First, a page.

Video captures moment magnet fishers discover 19th century Royal Navy cannon in Sheffield’s River Don

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Magnet fishing success in Sheffield has resulted in a couple acquiring their very own cannon to display in their living room.

A group of magnet fishers were left stunned after pulling a Royal Navy cannon dating back to the 19th century out of a river - in one of the first discoveries of its kind.

Six members of The Peaky Dippers spent several hours scouring the River Don, in Sheffield, after hearing stories about wartime artillery being dumped there.

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And they were left gobsmacked when they latched on to a heavy item while fishing from the riverbank - and hauled out a 3ft (0.9m) antique cannon.

L-R Steve Forrest and Glen Collins, of The Peaky Dippers, pictured with the cannon found in the River Don in Sheffield.L-R Steve Forrest and Glen Collins, of The Peaky Dippers, pictured with the cannon found in the River Don in Sheffield.
L-R Steve Forrest and Glen Collins, of The Peaky Dippers, pictured with the cannon found in the River Don in Sheffield. | PeakyDippersHistoryHunters/SWNS

The treasure hunting group, based in Birmingham, later discovered it belonged to the Royal Navy Signals and dated back to the 1800s.

The weapon, which was found before Christmas, has been restored and cleaned up and now sits in the living room of Glen and Marie Collins in Sandwell, West Midlands.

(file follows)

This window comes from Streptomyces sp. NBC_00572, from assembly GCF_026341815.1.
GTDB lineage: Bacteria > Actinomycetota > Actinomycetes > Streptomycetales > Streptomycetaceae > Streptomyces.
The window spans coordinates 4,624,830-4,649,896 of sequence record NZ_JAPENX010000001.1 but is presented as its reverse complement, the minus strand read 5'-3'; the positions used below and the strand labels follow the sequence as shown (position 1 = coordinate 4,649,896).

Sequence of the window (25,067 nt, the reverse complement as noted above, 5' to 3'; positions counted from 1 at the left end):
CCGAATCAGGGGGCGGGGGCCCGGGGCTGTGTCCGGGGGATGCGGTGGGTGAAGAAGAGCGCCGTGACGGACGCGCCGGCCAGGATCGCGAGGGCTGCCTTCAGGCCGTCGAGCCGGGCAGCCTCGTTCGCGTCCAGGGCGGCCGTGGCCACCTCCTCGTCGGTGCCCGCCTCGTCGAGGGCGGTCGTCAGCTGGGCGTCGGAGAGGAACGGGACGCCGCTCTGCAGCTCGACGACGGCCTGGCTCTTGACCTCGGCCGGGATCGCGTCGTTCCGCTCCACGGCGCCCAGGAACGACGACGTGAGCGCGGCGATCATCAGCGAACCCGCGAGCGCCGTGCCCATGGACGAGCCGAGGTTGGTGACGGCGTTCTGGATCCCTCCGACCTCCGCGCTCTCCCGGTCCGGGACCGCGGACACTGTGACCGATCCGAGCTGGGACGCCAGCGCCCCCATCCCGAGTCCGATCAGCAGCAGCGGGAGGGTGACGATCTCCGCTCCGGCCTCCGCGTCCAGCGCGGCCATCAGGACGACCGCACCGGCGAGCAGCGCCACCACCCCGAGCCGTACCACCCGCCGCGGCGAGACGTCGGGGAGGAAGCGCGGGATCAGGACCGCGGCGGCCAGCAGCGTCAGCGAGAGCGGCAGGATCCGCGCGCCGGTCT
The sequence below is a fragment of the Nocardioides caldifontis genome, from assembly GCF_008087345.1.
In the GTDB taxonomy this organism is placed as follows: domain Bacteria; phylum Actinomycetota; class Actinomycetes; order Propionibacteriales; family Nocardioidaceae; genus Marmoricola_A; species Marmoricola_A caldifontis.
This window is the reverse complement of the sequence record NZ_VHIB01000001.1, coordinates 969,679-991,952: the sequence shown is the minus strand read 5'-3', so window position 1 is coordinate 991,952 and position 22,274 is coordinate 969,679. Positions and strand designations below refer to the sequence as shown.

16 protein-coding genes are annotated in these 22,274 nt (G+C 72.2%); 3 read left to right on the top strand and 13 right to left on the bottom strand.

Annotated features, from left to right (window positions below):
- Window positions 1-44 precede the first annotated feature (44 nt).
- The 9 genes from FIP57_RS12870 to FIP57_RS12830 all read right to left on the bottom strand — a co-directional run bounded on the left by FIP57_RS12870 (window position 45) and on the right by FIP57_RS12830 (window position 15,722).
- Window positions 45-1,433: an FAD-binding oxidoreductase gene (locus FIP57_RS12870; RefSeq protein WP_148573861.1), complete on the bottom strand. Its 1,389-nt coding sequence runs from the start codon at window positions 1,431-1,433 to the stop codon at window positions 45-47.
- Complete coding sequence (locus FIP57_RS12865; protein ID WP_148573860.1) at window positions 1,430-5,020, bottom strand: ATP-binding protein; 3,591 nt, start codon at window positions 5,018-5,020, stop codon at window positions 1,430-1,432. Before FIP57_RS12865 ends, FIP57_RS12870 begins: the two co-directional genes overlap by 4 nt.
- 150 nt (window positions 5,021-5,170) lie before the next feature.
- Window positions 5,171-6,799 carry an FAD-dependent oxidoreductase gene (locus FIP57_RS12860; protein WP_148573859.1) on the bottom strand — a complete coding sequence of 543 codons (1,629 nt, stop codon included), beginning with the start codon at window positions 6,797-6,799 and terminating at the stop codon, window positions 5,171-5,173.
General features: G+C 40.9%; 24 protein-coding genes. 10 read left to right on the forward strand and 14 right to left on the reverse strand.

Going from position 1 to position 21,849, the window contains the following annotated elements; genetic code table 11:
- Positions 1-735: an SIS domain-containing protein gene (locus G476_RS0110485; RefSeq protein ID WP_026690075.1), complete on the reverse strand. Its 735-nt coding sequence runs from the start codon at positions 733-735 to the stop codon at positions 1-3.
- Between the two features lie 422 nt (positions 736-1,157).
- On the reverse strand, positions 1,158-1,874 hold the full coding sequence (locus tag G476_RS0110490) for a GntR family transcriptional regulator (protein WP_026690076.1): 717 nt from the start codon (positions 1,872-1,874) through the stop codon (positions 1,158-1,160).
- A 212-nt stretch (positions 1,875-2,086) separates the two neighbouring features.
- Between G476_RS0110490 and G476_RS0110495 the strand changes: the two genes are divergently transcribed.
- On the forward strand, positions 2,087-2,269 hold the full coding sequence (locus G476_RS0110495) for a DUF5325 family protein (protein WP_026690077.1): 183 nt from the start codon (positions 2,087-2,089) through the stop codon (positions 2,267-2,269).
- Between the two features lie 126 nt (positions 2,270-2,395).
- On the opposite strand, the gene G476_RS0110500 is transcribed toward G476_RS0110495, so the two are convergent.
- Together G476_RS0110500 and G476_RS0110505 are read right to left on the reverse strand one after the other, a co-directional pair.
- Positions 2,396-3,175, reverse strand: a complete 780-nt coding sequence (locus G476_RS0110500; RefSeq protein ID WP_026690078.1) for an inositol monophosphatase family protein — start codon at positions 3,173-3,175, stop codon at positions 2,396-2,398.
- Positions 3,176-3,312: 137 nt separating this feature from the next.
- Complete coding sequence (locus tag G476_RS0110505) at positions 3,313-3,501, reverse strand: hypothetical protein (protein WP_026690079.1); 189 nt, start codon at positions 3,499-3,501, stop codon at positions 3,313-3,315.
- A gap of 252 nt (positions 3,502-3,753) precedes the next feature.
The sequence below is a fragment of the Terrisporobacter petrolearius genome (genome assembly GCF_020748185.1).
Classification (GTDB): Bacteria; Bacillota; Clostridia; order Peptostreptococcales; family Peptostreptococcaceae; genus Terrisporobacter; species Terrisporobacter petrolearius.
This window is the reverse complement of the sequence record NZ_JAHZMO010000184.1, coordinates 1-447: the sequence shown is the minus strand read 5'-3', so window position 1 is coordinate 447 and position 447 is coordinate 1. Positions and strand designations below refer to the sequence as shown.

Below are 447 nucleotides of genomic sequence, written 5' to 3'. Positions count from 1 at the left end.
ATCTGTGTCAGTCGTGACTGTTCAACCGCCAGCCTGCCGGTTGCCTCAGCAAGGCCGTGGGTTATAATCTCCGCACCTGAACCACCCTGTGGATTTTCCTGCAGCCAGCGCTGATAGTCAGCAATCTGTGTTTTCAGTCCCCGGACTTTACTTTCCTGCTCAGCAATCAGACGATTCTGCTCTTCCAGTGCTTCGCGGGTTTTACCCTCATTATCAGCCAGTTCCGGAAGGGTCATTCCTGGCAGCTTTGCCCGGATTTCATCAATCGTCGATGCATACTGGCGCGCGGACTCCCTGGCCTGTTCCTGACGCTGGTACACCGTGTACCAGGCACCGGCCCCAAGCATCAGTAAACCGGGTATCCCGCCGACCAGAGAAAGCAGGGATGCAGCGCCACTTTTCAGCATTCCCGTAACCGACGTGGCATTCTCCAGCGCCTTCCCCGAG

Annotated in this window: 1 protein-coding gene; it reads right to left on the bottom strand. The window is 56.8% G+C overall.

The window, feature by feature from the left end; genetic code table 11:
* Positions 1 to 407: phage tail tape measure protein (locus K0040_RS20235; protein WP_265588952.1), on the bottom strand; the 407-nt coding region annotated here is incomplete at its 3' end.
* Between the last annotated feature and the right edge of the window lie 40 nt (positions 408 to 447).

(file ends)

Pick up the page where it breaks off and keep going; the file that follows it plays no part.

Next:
The couple are both members of the magnet fishing group, which has been searching waterways across the UK in search of treasure for the past seven years.

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Marie, aged 50, said: "We'd heard stories about cannons that were sent to Sheffield to be smelted down after wars being thrown in the river.

"Only one cannon has previously been found by magnet fishers in a river but its origins were unknown and we know this is a Royal Navy Signals cannon. We believe our find is pretty unique."

It is believed that the Royal Navy cannon dates back to the 19th centuryIt is believed that the Royal Navy cannon dates back to the 19th century
It is believed that the Royal Navy cannon dates back to the 19th century | PeakyDippersHistoryHunters/SWNS

She continued: "We usually spent around eight to 10 hours a day magnet fishing and you often just pull out bits of scrap metal. It's a lot of hard work and time consuming. So it was unbelievable to pull out a cannon, we could not believe it. We were elated. We've found lots of cannon balls near battle sites but never a cannon before.

"We had been fishing all morning from bridges but we went along the side of the river and my husband Glen managed to latch on to something really heavy. You can see in the video how elated we were to find it. You find all sorts in rivers but you don't expect to find a cannon. It was absolutely amazing.

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"We've cleaned it up and its currently sitting on a display stand in our living room. We didn't really know what else to do with it."

Video footage uploaded to social media on Friday captured the moment Glen, aged 43, and fellow magnet fisher Steve Forrest, 43, pulled the cannon from the river.

They can be heard laughing and exclaiming: "I'm going to cry. You beauty. I'm in shock. I'm speechless."

Last year, 46-year-old Dave Sonik Jordan, and Raymond Harper, aged 73, pulled a centuries old cannon from along the same stretch of river.

It was hailed as the first time a cannon had ever been retrieved from a river in the UK.

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